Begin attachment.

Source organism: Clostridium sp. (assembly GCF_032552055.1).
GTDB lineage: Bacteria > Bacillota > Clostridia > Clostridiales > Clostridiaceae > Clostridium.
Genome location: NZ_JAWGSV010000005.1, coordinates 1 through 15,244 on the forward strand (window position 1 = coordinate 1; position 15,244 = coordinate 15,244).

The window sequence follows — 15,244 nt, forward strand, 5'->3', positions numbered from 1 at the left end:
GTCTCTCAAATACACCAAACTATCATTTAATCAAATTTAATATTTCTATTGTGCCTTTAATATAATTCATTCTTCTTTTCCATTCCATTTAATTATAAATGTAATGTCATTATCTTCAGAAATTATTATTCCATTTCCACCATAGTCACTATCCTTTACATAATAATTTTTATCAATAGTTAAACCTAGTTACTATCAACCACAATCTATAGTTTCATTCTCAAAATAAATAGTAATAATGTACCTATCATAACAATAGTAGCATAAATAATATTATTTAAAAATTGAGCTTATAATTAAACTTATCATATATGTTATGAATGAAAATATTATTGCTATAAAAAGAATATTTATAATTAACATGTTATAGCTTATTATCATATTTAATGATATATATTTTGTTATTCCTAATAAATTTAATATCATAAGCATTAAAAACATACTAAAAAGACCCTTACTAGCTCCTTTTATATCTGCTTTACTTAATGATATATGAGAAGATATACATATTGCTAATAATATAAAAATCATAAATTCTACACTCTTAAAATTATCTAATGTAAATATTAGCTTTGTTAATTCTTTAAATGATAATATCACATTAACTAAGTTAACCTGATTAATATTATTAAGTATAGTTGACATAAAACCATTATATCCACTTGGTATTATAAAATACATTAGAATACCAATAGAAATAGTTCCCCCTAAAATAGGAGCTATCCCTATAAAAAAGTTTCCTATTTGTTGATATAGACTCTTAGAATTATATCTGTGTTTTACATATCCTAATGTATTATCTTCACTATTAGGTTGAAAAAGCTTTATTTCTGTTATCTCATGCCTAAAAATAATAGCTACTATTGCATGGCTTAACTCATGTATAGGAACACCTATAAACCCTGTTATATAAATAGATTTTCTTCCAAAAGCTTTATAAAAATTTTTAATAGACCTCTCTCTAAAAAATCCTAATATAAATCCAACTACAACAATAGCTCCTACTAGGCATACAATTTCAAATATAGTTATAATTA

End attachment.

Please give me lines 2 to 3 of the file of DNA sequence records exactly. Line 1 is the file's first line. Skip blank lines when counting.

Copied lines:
GTDB lineage: Bacteria > Bacillota > Clostridia > Clostridiales > Clostridiaceae > Clostridium.
Genome location: NZ_JAWGSV010000005.1, coordinates 1 through 15,244 on the forward strand (window position 1 = coordinate 1; position 15,244 = coordinate 15,244).